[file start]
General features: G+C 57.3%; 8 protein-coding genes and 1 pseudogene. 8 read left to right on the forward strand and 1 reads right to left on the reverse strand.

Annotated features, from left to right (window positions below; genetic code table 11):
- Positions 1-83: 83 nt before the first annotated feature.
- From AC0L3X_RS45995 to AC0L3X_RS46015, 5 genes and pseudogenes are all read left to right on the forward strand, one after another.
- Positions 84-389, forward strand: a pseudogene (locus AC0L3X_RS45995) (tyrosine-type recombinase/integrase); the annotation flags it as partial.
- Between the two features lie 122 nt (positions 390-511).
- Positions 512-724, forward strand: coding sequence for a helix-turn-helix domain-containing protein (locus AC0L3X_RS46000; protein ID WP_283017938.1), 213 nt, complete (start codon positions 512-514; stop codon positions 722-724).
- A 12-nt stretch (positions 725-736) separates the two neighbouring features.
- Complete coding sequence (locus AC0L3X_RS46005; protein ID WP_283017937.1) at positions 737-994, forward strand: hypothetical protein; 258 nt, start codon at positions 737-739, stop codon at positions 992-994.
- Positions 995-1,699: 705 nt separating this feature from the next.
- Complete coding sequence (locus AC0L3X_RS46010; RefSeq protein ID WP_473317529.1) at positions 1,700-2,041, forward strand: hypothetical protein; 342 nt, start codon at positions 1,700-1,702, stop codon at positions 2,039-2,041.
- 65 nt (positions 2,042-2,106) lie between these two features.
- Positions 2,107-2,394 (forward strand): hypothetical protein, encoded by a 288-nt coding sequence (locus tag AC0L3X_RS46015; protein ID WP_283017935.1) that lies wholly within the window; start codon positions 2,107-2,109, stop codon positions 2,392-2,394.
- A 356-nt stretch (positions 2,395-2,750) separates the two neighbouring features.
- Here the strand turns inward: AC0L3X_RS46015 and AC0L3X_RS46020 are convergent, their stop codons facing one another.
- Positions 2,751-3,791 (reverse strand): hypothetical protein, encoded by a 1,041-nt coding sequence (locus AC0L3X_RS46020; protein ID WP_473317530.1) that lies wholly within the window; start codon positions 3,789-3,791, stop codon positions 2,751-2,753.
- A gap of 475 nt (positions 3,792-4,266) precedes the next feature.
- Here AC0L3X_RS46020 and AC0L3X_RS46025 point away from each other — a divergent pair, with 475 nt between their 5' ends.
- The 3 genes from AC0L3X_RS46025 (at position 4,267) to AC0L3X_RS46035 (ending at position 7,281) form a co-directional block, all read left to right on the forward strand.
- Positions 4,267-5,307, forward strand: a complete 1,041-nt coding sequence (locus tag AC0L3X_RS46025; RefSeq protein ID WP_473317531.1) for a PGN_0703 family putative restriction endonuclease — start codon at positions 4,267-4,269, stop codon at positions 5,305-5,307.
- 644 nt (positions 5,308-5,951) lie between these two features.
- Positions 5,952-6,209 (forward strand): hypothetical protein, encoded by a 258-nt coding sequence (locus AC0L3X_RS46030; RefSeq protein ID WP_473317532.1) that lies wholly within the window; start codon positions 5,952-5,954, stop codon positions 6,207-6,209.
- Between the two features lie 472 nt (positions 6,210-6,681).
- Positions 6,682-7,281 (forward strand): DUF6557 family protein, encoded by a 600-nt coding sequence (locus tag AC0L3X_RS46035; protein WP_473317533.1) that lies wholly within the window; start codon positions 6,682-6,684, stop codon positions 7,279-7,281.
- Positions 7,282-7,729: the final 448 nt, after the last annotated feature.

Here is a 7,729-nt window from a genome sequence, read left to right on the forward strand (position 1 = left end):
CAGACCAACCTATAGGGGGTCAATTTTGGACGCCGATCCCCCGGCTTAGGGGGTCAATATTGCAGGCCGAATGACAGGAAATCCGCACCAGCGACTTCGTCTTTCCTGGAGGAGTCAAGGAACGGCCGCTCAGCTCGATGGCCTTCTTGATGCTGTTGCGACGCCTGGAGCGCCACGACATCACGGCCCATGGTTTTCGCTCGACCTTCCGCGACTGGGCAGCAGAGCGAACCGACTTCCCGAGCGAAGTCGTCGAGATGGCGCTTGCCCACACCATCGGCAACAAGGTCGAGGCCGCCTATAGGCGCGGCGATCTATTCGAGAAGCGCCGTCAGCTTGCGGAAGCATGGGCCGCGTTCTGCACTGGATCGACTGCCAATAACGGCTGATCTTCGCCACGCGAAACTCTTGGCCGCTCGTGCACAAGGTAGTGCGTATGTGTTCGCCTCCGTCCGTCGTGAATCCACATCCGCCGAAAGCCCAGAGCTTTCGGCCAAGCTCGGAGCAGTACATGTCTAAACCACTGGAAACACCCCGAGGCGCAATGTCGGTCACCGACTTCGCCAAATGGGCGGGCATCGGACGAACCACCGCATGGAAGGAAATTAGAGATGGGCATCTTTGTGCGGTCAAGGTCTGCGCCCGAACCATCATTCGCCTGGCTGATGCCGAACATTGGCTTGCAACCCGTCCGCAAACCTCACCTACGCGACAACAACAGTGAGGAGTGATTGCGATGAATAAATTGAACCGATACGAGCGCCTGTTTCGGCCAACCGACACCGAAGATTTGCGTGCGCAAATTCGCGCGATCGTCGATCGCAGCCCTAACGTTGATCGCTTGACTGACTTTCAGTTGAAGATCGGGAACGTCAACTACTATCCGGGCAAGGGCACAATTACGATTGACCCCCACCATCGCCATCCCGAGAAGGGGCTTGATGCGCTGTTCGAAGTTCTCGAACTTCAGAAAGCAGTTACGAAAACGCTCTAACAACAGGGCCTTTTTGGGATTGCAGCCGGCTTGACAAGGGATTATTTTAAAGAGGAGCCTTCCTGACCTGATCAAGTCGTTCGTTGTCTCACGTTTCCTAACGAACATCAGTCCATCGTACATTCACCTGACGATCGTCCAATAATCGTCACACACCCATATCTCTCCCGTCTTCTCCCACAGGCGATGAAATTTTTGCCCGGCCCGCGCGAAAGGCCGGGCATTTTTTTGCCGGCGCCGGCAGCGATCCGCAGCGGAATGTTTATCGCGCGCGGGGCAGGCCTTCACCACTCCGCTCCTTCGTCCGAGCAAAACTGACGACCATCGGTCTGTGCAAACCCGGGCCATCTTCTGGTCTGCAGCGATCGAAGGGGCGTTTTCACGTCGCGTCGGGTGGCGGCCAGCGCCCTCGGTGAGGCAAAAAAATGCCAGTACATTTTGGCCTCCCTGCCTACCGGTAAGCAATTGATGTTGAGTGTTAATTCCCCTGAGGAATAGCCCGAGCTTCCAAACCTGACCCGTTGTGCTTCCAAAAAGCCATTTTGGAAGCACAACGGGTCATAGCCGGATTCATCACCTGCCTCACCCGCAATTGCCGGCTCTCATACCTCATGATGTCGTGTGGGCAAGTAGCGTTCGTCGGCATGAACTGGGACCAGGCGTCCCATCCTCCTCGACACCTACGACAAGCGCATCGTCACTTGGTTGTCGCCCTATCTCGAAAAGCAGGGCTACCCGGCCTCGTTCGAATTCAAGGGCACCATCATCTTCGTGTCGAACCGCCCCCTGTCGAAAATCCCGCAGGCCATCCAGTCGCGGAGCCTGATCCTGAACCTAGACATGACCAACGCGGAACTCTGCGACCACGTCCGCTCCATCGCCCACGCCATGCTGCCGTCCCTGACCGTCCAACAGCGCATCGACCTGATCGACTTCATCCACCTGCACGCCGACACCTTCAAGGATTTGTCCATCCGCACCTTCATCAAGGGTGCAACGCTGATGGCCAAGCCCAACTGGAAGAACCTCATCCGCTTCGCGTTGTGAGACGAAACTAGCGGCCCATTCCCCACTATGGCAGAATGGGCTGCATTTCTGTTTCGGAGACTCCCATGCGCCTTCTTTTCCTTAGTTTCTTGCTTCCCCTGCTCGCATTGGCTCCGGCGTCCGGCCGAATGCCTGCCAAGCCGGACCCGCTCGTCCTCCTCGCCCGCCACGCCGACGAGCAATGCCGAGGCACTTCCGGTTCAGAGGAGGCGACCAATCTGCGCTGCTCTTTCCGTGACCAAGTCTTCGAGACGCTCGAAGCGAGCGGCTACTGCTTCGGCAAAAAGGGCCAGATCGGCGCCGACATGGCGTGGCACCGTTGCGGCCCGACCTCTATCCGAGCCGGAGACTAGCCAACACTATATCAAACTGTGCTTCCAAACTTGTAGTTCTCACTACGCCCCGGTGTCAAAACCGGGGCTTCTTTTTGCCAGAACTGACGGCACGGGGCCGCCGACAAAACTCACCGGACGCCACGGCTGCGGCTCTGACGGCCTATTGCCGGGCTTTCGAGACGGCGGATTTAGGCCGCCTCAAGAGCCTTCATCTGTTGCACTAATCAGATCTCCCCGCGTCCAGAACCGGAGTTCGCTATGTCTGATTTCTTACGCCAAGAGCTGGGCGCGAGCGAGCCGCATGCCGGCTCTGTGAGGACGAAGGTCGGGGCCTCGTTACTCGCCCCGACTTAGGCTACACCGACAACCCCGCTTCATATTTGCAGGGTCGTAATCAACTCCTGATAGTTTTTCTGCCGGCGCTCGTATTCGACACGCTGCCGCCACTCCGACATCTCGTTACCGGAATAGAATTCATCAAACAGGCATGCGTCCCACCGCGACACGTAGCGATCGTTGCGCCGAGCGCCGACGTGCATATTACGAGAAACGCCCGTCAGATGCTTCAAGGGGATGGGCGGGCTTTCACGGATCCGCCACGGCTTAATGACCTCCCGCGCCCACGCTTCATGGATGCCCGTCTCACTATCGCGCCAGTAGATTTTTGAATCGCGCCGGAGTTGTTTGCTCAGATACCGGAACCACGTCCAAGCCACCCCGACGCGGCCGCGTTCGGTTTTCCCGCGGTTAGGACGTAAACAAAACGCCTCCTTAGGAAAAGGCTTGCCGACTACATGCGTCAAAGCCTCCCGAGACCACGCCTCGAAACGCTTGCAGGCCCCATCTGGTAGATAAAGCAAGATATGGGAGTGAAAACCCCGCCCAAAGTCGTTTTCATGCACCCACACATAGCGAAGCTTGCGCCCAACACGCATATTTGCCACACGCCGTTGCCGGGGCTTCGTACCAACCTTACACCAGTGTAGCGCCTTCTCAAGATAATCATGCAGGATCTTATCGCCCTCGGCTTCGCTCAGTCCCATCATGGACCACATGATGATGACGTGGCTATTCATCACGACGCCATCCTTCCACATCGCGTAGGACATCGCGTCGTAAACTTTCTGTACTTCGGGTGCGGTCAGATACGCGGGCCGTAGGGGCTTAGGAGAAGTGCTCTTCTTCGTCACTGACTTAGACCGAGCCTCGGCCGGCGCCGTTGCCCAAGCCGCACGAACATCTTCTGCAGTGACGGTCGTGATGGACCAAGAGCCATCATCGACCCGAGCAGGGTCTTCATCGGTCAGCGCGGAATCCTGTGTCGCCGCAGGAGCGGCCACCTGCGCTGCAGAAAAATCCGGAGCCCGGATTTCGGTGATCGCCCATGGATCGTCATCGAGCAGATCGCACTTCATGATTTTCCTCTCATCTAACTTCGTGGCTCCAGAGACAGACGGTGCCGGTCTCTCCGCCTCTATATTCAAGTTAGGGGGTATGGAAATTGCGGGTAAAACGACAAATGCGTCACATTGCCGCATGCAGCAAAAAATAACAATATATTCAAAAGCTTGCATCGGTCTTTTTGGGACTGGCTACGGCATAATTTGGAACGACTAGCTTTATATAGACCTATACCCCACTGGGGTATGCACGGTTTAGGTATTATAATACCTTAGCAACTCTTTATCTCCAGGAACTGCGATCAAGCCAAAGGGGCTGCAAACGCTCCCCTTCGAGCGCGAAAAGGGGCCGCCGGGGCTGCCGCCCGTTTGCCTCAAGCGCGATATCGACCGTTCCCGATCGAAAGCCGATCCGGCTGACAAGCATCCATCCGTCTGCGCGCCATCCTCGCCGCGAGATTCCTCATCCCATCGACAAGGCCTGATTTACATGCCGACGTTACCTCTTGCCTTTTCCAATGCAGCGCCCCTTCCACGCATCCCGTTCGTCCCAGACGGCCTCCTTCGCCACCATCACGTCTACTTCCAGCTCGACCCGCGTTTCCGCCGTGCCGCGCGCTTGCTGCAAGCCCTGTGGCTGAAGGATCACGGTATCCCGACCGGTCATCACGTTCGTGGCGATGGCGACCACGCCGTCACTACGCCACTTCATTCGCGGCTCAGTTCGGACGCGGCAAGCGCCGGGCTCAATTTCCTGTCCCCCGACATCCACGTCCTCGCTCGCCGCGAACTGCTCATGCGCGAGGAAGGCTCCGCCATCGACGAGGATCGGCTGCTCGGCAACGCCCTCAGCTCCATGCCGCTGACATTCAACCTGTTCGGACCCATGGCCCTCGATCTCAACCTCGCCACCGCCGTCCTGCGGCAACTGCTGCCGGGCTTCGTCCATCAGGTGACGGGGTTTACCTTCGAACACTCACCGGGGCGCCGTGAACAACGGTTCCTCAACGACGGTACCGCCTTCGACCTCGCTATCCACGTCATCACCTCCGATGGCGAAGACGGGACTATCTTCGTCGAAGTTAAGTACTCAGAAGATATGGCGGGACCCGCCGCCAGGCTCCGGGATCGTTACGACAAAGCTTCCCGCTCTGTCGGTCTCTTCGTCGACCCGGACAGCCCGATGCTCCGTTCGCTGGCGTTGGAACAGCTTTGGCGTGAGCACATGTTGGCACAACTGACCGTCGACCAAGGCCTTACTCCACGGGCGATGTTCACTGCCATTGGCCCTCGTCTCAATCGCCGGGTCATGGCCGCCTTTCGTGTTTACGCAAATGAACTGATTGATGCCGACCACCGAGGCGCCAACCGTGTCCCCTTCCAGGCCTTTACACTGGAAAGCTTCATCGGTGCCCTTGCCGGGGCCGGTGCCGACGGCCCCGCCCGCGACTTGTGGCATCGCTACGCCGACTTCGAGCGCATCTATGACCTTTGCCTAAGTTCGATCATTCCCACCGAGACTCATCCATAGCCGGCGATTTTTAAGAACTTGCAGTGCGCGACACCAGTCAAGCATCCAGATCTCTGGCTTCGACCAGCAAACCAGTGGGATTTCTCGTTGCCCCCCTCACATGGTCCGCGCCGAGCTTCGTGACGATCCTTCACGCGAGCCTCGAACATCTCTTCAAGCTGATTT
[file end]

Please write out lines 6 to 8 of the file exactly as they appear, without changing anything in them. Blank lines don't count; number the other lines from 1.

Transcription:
- Between the two features lie 122 nt (positions 390-511).
- Positions 512-724, forward strand: coding sequence for a helix-turn-helix domain-containing protein (locus AC0L3X_RS46000; protein ID WP_283017938.1), 213 nt, complete (start codon positions 512-514; stop codon positions 722-724).
- A 12-nt stretch (positions 725-736) separates the two neighbouring features.